Over 20 dead as tragedy hits South African nightclub

At least 22 people have been found dead inside a nightclub in South Africa amid claims they were poisoned. 

Police rushed to the Enyobeni Tavern in Scenery Park, a township in the southern city of East London, in the early hours of Sunday after receiving reports from the public.

Brigadier Tembinkosi Kinana said those killed in the club are believed to be aged between 18 and 20.

The Eastern Cape provincial community and safety department official Unathi Binqose ruled out a stampede as cause of death. He said he understood the patrons were students ‘celebrating pens down, a party held after writing (high school) exams’. 

However, regional newspaper DispatchLive reported claims those who died were exposed to some kind of poison. 

Empty bottles of alcohol, wigs and even a pastel purple ‘Happy Birthday’ sash lay strewn on the dusty street outside the double-storey Enyobeni Tavern, according to Unathi Binqose, a safety government official who arrived at the scene at dawn. 

Local reports suggest none of the bodies had any obvious wounds or injuries, ruling out suggestions that a stampede or similar tragic incident would have occurred.

Local media also reported: ‘Bodies are lying strewn across tables, chairs and on the floor; with no obvious signs of injury’. 

Crowds of people, including parents whose children were missing, gathered on Sunday outside the tavern where the tragedy happened in the city of East London, while mortuary vehicles collected the bodies.

Senior government officials rushed to the southern city. They included national Police Minister Bheki Cele, who broke down in tears after emerging from a morgue where the bodies were being stored.

‘It’s a terrible scene,’ he told reporters. ‘They are pretty young… It breaks (you).’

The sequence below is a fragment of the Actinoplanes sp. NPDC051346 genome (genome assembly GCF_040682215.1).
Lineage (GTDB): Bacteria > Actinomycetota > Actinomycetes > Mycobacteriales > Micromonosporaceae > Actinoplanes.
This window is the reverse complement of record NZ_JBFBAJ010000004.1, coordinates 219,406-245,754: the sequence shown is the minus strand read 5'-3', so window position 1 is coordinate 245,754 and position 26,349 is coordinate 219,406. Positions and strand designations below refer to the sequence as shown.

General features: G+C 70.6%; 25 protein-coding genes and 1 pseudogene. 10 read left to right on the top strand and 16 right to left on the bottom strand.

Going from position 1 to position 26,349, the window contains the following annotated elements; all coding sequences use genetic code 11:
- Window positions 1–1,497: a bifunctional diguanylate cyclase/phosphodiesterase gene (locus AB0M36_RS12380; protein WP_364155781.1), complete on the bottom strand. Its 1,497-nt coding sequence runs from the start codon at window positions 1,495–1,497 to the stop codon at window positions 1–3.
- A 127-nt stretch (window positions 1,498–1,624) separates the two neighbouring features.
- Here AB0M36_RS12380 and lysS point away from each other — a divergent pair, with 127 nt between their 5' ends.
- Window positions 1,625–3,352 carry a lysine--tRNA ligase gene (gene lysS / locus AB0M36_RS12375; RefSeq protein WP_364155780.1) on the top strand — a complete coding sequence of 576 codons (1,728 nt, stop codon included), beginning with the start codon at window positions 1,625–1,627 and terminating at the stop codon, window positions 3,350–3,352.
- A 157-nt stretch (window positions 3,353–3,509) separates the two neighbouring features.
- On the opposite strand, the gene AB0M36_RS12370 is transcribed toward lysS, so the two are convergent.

The provincial government of Eastern Cape said at least  eight girls and 13 boys had died. Seventeen were found dead inside the tavern. The rest died in hospital.

Drinking is permitted for over-18s in township taverns, commonly known as shebeens, which are often situated cheek by jowl with family homes or, in some cases, inside the homes themselves.

But safety regulations and drinking-age laws are not always enforced.
‘We have a child that was there, who passed away on the scene,’ said the parents of a 17-year-old girl.

‘This child, we were not thinking was going to die this way. This was a humble child, respectful,’ said grieving mother Ntombizonke Mgangala, standing next to her husband outside the morgue.

President Cyril Ramaphosa, who is attending the G7 summit in Germany, sent his condolences.

He voiced concern ‘about the reported circumstances under which such, young people were gathered at a venue which, on the face of it, should be off-limits to persons under the age of 18’.

The authorities are now considering whether to revise liquor licensing regulations. South Africa is among the countries in Africa where most alcohol is consumed.

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